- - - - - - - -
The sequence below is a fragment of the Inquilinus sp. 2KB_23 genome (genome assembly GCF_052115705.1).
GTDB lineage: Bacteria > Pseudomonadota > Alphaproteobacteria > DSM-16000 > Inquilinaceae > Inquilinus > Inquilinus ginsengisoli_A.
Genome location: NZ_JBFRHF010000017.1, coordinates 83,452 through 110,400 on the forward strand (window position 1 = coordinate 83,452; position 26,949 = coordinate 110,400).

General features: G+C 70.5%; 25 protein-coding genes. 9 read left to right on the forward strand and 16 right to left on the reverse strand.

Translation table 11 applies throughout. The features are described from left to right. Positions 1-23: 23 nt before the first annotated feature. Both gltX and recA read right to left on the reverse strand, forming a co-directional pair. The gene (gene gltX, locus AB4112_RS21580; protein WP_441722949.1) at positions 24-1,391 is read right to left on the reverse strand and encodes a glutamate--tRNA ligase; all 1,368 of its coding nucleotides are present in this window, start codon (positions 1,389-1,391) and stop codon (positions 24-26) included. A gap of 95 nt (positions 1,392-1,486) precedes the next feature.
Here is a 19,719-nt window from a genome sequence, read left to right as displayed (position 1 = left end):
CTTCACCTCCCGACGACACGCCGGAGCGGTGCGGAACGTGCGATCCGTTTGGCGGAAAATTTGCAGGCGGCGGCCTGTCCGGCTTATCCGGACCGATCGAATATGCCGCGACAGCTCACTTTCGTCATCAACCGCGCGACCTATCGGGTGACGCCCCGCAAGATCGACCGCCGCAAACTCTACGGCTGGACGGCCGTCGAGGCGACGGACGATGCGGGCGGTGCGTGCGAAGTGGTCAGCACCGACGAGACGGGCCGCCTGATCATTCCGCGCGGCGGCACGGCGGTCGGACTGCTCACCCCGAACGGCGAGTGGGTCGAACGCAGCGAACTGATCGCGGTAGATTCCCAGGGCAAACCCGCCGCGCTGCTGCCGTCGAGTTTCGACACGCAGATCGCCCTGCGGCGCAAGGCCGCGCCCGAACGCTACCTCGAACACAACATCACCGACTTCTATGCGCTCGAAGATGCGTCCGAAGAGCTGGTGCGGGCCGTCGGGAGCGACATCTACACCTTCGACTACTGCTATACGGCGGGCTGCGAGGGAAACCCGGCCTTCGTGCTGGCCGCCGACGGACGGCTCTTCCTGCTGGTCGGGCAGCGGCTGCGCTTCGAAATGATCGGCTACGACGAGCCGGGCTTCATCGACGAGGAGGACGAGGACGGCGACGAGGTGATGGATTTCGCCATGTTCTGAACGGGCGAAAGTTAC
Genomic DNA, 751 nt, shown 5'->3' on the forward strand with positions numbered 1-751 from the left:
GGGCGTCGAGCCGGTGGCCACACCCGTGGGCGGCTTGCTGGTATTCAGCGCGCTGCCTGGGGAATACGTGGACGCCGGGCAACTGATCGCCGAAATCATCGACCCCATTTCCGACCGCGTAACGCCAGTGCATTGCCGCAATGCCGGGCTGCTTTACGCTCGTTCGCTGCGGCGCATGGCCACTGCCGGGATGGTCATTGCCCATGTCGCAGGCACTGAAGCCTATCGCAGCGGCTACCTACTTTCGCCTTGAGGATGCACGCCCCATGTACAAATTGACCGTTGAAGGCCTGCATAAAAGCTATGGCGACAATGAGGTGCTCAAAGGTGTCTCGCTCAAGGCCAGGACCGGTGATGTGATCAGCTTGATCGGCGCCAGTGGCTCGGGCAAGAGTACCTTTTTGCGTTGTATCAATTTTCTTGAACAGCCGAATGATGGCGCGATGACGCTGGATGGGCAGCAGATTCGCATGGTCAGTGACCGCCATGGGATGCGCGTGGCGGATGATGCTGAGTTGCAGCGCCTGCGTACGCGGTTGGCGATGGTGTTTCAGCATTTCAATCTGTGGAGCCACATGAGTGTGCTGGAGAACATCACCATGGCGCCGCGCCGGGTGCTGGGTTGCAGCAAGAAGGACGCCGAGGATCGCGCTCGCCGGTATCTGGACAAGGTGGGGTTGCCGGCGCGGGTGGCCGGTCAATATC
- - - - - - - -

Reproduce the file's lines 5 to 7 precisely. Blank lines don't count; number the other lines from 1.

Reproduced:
Translation table 11 applies throughout. The features are described from left to right. Positions 1-23: 23 nt before the first annotated feature. Both gltX and recA read right to left on the reverse strand, forming a co-directional pair. The gene (gene gltX, locus AB4112_RS21580; protein WP_441722949.1) at positions 24-1,391 is read right to left on the reverse strand and encodes a glutamate--tRNA ligase; all 1,368 of its coding nucleotides are present in this window, start codon (positions 1,389-1,391) and stop codon (positions 24-26) included. A gap of 95 nt (positions 1,392-1,486) precedes the next feature.
Here is a 19,719-nt window from a genome sequence, read left to right as displayed (position 1 = left end):
CTTCACCTCCCGACGACACGCCGGAGCGGTGCGGAACGTGCGATCCGTTTGGCGGAAAATTTGCAGGCGGCGGCCTGTCCGGCTTATCCGGACCGATCGAATATGCCGCGACAGCTCACTTTCGTCATCAACCGCGCGACCTATCGGGTGACGCCCCGCAAGATCGACCGCCGCAAACTCTACGGCTGGACGGCCGTCGAGGCGACGGACGATGCGGGCGGTGCGTGCGAAGTGGTCAGCACCGACGAGACGGGCCGCCTGATCATTCCGCGCGGCGGCACGGCGGTCGGACTGCTCACCCCGAACGGCGAGTGGGTCGAACGCAGCGAACTGATCGCGGTAGATTCCCAGGGCAAACCCGCCGCGCTGCTGCCGTCGAGTTTCGACACGCAGATCGCCCTGCGGCGCAAGGCCGCGCCCGAACGCTACCTCGAACACAACATCACCGACTTCTATGCGCTCGAAGATGCGTCCGAAGAGCTGGTGCGGGCCGTCGGGAGCGACATCTACACCTTCGACTACTGCTATACGGCGGGCTGCGAGGGAAACCCGGCCTTCGTGCTGGCCGCCGACGGACGGCTCTTCCTGCTGGTCGGGCAGCGGCTGCGCTTCGAAATGATCGGCTACGACGAGCCGGGCTTCATCGACGAGGAGGACGAGGACGGCGACGAGGTGATGGATTTCGCCATGTTCTGAACGGGCGAAAGTTAC